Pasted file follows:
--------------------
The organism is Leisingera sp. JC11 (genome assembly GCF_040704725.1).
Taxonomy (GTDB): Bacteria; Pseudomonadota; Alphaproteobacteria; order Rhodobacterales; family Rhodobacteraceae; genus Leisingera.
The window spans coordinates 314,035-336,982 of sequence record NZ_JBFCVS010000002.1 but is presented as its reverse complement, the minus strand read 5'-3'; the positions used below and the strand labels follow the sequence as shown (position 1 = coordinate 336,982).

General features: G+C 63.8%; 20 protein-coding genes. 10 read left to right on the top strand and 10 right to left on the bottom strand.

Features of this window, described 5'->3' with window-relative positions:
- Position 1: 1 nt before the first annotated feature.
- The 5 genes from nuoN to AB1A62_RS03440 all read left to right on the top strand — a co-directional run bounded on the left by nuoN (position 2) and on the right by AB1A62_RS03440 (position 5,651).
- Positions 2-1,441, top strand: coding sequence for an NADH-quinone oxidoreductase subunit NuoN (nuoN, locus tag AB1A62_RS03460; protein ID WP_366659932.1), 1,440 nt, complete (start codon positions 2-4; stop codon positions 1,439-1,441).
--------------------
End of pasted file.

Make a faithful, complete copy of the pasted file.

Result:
The organism is Leisingera sp. JC11 (genome assembly GCF_040704725.1).
Taxonomy (GTDB): Bacteria; Pseudomonadota; Alphaproteobacteria; order Rhodobacterales; family Rhodobacteraceae; genus Leisingera.
The window spans coordinates 314,035-336,982 of sequence record NZ_JBFCVS010000002.1 but is presented as its reverse complement, the minus strand read 5'-3'; the positions used below and the strand labels follow the sequence as shown (position 1 = coordinate 336,982).

General features: G+C 63.8%; 20 protein-coding genes. 10 read left to right on the top strand and 10 right to left on the bottom strand.

Features of this window, described 5'->3' with window-relative positions:
- Position 1: 1 nt before the first annotated feature.
- The 5 genes from nuoN to AB1A62_RS03440 all read left to right on the top strand — a co-directional run bounded on the left by nuoN (position 2) and on the right by AB1A62_RS03440 (position 5,651).
- Positions 2-1,441, top strand: coding sequence for an NADH-quinone oxidoreductase subunit NuoN (nuoN, locus tag AB1A62_RS03460; protein ID WP_366659932.1), 1,440 nt, complete (start codon positions 2-4; stop codon positions 1,439-1,441).